Hmmmm. What will we have today? Some books, some wine, and a tree.
Yesterday I found a series of books that I've been searching for a very long time at a most unlikely place, Sam's Club. I used to own these books back when I lived in Houston over twenty-five years ago. They were the one casualty of the hurricane that came in the last year we lived there and I've never seen them anywhere until I went grocery shopping.
You have to understand. When we go to Sam's the first place I stop is the book section. After I browse there looking at the odd assortment of books, keeping an eye out for anything interesting, then we do the shopping. Today as we circled around the endcap, a boxed set of thin books caught my eye. I stopped and slipped one of the books from the box and to my shocked amazement, I realized exactly what I had in my hand. Interestingly enough, my husband required no explanation. He simply said, "Make sure that there's a full set in the box and then put them in the cart."
So what was I so excited about? The Complete Flower Fairies Library by Cicely Mary Barker. Twelve slim hardback books, stuffed with glorious illustrations of the Flower Fairies plus the individual poems. Original copyright 1923.
Funny. I fell in love with the Flower Fairies years ago, long before the advent of the Internet with it's instant access in information so I had no idea how famous Ms. Barker and her Flower Fairies were. I just knew that I loved the little books, as did my daughters. We used to sit on their bed at night and read some of the poems before bedtime. I truly mourned their loss from water damage and mold. Finding them today was a wonderful surprise. For more information about the Flower Fairies see http://www.flowerfairies.com/
As many of you know, the househunk and I went to upstate New York for Christmas week. While we were there we stopped at a store long enough to purchase a couple bottles of wine. I can just hear Amarinda... "What, they don't have wine in Maryland?"
Well, this particular wine is difficult to find outside of New York. In Washingtonville, New York, a small village where I used to live, there is a winery--America's oldest winery--The Brotherhood Winery. They produce a wine called Holiday Spice Wine. And it happens to be the only wine I drink. My friend Jane had a small taste and she told me it's a dessert wine. I like it cold. And I like it heated up similar to a wassail at Christmas. And when I drink it, it's definitely a dessert wine.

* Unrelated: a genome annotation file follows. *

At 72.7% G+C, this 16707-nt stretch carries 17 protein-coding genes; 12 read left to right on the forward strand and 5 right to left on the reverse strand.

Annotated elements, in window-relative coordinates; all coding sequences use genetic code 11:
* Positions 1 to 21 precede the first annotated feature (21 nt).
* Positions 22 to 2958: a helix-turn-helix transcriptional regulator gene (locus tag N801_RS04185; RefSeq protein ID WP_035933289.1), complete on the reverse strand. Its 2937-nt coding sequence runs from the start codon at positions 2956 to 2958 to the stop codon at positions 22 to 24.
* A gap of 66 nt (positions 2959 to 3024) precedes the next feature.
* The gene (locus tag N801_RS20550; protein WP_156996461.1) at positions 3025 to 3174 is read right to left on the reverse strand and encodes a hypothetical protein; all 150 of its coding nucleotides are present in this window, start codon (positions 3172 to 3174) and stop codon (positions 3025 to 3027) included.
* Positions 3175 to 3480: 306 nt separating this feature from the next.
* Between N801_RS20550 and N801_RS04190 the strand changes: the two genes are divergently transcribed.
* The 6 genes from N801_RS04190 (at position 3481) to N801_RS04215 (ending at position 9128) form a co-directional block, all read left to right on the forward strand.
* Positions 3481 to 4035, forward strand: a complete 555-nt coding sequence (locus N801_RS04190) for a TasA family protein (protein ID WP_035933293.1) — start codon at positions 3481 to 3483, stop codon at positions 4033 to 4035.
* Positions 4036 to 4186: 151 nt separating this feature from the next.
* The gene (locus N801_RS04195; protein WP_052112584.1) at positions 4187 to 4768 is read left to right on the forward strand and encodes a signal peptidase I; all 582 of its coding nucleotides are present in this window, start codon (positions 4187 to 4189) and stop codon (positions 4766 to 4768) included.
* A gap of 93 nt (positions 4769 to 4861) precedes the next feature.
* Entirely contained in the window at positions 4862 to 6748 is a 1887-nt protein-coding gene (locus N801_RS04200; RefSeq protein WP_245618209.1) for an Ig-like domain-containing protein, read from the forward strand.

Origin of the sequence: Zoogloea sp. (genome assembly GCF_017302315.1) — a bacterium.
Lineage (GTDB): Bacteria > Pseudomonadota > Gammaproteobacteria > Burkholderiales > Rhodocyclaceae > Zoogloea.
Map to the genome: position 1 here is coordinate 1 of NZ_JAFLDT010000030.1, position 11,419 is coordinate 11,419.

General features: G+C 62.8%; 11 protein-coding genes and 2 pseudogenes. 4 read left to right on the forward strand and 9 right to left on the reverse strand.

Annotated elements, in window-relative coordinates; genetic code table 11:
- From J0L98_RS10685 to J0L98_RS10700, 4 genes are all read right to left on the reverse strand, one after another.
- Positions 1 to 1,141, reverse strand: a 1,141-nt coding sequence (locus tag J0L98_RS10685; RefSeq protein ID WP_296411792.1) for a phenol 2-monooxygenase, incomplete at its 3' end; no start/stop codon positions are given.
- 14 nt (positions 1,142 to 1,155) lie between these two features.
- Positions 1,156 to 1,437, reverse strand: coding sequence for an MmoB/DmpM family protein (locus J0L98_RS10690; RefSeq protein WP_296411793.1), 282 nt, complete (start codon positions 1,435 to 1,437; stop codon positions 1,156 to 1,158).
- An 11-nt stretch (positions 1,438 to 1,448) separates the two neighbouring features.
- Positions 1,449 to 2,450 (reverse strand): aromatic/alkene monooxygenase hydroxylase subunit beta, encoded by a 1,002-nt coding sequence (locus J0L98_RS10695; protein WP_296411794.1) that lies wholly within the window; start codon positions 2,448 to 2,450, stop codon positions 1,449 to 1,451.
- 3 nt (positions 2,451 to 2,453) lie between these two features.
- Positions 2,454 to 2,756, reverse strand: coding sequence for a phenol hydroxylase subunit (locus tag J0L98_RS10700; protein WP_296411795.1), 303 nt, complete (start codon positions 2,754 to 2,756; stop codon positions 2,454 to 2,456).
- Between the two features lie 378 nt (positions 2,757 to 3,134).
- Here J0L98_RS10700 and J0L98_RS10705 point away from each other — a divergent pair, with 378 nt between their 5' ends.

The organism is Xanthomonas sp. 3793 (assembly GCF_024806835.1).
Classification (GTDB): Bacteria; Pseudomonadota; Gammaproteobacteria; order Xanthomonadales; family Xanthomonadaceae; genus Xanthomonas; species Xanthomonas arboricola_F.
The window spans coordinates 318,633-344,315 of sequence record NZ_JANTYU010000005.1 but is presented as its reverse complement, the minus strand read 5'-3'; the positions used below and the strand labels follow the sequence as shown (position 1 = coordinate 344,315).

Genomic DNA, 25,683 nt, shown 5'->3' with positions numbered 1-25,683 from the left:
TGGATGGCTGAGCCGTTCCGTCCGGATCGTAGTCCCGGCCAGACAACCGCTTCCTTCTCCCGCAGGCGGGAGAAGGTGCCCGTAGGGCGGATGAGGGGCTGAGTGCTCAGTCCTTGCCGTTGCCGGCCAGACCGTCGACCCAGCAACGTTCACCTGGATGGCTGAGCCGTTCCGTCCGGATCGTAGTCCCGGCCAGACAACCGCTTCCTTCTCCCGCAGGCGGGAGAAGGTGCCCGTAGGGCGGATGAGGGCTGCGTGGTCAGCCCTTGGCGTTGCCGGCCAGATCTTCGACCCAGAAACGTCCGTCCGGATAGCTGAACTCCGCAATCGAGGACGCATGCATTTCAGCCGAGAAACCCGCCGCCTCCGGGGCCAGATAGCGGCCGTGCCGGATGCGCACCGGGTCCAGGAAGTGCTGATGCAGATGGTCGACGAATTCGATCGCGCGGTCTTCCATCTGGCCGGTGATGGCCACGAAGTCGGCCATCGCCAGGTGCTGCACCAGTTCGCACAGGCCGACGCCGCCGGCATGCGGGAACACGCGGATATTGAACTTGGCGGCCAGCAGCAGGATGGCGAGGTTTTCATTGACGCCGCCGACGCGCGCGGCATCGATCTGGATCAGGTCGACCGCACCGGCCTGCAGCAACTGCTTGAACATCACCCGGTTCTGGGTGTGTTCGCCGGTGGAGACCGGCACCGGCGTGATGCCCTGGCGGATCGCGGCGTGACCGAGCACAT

Since my tolerance for alcohol is extremely low, about two ounces does it for me. As I told my blog cohorts, I'm a cheap date. At two ounces a shot, every other week or so, you can see that one bottle will last me quite a while. But I certainly enjoy it every once in a while. For more info about the historic Brotherhood Winery see www.wines.com/brotherhood
About a week before we went up to New York, my daughter called, a little panicked and a little frustrated. Their Christmas tree had finally given up the ghost and was sprawled on the living room floor. She wanted to know how to fix the broken stand. After some discussion it was obvious that the stand--permanently attached to the tree--was beyond repair.
The househunk and I had a tree that we rarely put up as it was so big. Well over seven feet and about five feet wide at the base, it simply took up too much room. So without too much discussion we concluded that we would take our tree to New York. My daughter protested that she didn't want to have to take the tree down so soon after Christmas so that we could bring it back home. "No, no, no," I said. "You don't understand. The tree is all yours."
The tree looked lovely in her living room. And I had no qualms whatsoever about leaving it there. We had that tree over twenty years. It served us well. It looked like it was new. The househunk commented that we would look for a smaller tree and I told him that I really wanted one just like that--only about two feet shorter.
While we were in New York, I went one day to meet my friend for lunch. And on the way to meet her, I passed the Christmas tree factory where our original tree was made. There was sign out near the road announcing 50% off on the Christmas trees until Jan 4th. So a few days later, on our way home we stopped at the factory and went Christmas tree shopping. I found exactly what I wanted--a five foot tree just like our old one.
The company called Hudson Valley Tree Company back when we bought our original tree is now Christmas in America. You might think it odd for us to travel two states away to buy a Christmas tree but there are few things in America that last twenty years. There are fewer things that can be passed down to the next generation secure in the knowledge that they might even be able to pass it down to their kids. When I decorate my new tree next year, I'll do so content that I will no doubt pass this tree along in a few years, also. For more information about Christmas in America see http://www.christmasinamerica.com/
There you go... three new things to check out.
Stop off and check out Kelly's Sunday Quote at http://www.kkirch.blogspot.com/ and then pop over to Amarinda's Place to find out how her mowing went--hot and sweaty I expect--at http://www.amarindajones.blogspot.com/ And then, Blessings on your day!